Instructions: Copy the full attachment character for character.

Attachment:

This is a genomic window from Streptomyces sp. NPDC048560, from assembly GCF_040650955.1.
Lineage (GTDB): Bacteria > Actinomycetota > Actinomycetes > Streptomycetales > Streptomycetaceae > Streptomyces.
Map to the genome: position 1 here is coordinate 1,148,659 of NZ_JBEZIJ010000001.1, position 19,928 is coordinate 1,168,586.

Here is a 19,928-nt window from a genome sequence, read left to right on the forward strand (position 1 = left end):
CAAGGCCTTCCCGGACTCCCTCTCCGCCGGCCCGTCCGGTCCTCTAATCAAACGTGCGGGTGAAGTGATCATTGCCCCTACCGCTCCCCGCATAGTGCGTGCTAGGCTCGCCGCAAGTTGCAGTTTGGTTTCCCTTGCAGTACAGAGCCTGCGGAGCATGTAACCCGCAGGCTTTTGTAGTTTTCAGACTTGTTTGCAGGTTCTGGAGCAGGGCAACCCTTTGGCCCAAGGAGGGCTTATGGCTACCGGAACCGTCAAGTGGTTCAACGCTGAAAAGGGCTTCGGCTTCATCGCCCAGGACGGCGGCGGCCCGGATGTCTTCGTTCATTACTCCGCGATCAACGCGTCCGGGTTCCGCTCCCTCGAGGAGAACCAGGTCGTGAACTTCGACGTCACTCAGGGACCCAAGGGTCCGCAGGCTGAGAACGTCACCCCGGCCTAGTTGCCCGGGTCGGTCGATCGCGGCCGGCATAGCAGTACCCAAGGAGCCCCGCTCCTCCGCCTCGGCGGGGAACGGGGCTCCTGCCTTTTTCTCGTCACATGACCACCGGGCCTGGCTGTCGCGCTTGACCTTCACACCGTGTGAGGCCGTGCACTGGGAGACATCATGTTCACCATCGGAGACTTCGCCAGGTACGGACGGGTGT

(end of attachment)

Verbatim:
This is a genomic window from Streptomyces sp. NPDC048560, from assembly GCF_040650955.1.
Lineage (GTDB): Bacteria > Actinomycetota > Actinomycetes > Streptomycetales > Streptomycetaceae > Streptomyces.
Map to the genome: position 1 here is coordinate 1,148,659 of NZ_JBEZIJ010000001.1, position 19,928 is coordinate 1,168,586.

Here is a 19,928-nt window from a genome sequence, read left to right on the forward strand (position 1 = left end):
CAAGGCCTTCCCGGACTCCCTCTCCGCCGGCCCGTCCGGTCCTCTAATCAAACGTGCGGGTGAAGTGATCATTGCCCCTACCGCTCCCCGCATAGTGCGTGCTAGGCTCGCCGCAAGTTGCAGTTTGGTTTCCCTTGCAGTACAGAGCCTGCGGAGCATGTAACCCGCAGGCTTTTGTAGTTTTCAGACTTGTTTGCAGGTTCTGGAGCAGGGCAACCCTTTGGCCCAAGGAGGGCTTATGGCTACCGGAACCGTCAAGTGGTTCAACGCTGAAAAGGGCTTCGGCTTCATCGCCCAGGACGGCGGCGGCCCGGATGTCTTCGTTCATTACTCCGCGATCAACGCGTCCGGGTTCCGCTCCCTCGAGGAGAACCAGGTCGTGAACTTCGACGTCACTCAGGGACCCAAGGGTCCGCAGGCTGAGAACGTCACCCCGGCCTAGTTGCCCGGGTCGGTCGATCGCGGCCGGCATAGCAGTACCCAAGGAGCCCCGCTCCTCCGCCTCGGCGGGGAACGGGGCTCCTGCCTTTTTCTCGTCACATGACCACCGGGCCTGGCTGTCGCGCTTGACCTTCACACCGTGTGAGGCCGTGCACTGGGAGACATCATGTTCACCATCGGAGACTTCGCCAGGTACGGACGGGTGT